Principal Lesko says that everyone concerned is “very proud” of the young people who have graduated from DeSales over the years. “The last six years, I think with the exception of one student, all our kids have at least started at some sort of college level work, which speaks very well of the commitment of our families, and our faculty, and what we’re producing.”

Basic to what DeSales High School is about, said Lesko, is “what we’re doing for the faith formation of our kids. We’re constantly evaluating.”

Today, there are two tuition rates. One rate applies to students who come to the school from one of the three Walla Walla parishes, since those parishes subsidize those students’ tuition. A second tuition rate applies to Catholic students from nearby communities and for non-Catholic students. The parish rate for grades 9 and 10 is $4,300 and the non-parish rate is $5,900. For grades 11 and 12 the parish rate is $5,000, and the non-parish rate is $6,000. Lesko admits that it’s “a tremendous commitment for a family” to send a youngster to DeSales. But he is quick to add that “we have a pretty generous tuition assistance program that gives over $100,000 each year to families that need that assistance.”

Beginning sometime in the 1970s, DeSales was a combination middle school and high school. The 2005-2006 school year saw a return to the traditional four-year high school model, and Walla Walla’s Assumption School returned to an elementary school model of grades one through eight.

DeSales is fortunate, Lesko says, to have a tradition established in the community which results in significant support from local alumni and other community groups and businesses who believe in what DeSales is about. “I think it speaks highly of what we’re up to here, that so many are committed to the school. It’s a benefit to us to use all the resources we have and the wisdom of a wider group of supporters,” Lesko says.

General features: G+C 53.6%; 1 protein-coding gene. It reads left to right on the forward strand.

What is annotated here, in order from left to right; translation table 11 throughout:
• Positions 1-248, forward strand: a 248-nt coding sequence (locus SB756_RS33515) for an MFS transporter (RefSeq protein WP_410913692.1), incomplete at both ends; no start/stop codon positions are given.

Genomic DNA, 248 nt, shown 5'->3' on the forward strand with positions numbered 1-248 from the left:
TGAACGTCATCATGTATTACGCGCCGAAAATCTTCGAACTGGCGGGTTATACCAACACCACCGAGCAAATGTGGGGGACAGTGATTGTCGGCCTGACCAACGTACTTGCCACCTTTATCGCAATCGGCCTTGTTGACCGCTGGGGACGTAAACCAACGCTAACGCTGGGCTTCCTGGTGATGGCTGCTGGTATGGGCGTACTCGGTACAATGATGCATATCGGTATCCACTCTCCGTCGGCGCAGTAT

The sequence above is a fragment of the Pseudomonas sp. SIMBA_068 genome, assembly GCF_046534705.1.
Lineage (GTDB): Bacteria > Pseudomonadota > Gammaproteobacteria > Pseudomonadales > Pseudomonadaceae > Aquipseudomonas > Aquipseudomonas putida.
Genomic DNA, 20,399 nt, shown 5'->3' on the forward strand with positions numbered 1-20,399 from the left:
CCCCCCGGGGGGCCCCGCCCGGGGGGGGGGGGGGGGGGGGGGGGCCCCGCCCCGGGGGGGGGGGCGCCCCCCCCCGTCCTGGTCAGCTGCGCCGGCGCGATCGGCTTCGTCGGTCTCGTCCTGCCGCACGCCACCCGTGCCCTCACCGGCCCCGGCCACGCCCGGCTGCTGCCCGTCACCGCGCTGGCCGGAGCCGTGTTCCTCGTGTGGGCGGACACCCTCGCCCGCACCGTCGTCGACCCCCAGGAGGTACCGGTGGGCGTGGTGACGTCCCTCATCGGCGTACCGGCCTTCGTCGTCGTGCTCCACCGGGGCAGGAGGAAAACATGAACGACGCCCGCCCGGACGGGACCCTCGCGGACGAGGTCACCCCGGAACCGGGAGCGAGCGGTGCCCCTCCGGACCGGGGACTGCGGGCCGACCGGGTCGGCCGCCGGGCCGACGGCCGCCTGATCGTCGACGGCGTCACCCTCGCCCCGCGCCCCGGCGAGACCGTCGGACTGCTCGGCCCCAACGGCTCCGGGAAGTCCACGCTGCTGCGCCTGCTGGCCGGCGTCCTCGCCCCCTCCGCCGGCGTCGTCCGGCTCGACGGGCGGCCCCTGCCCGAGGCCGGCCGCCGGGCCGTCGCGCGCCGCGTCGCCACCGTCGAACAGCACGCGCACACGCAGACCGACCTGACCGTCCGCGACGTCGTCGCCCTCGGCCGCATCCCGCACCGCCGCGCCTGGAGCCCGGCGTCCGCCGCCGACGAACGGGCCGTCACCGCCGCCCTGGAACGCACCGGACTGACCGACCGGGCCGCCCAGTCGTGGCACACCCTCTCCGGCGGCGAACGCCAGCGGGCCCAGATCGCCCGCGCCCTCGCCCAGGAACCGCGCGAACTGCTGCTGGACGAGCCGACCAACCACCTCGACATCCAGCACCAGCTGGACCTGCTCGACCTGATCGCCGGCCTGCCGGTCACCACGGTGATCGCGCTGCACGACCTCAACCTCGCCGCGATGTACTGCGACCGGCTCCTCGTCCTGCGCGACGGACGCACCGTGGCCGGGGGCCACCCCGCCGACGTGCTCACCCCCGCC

All DeSales students take a religion class each year. Freshmen take Introduction to Catholicism and Church History. Sophomores take Old Testament and New Testament. Juniors take classes that deal with morality, and seniors take one course on peace and justice topics, followed by a senior community service project.

DeSales has a strong community service program, as well as a retreat program.

“Our kids are heavily into community service,” says the principal “All students are required to participate in community service all four years, and it culminates in a senior project, which includes 32 community service hours as a part of the senior spring religion class. They go out to help at various agencies in town, including Birthright, Catholic Charities, and so forth – anything to give the kids a one-on-one experience of helping others.”

Several years ago, DeSales began having separate retreats for each grade level. “The religion teachers are involved, but we usually bring in a speaker or facilitator, too. The retreats happen once a year, but we want to expand that to twice a year,” Lesko said

John Lesko declares in no uncertain terms that he feels blessed to be in the position he is in now at DeSales. “I feel fortunate to be with the people I work with, and I’m thankful for the kids. With the faculty, the turnover rate is virtually nonexistent. The parents are tremendous, just so completely behind the school. It’s just a great place to be.”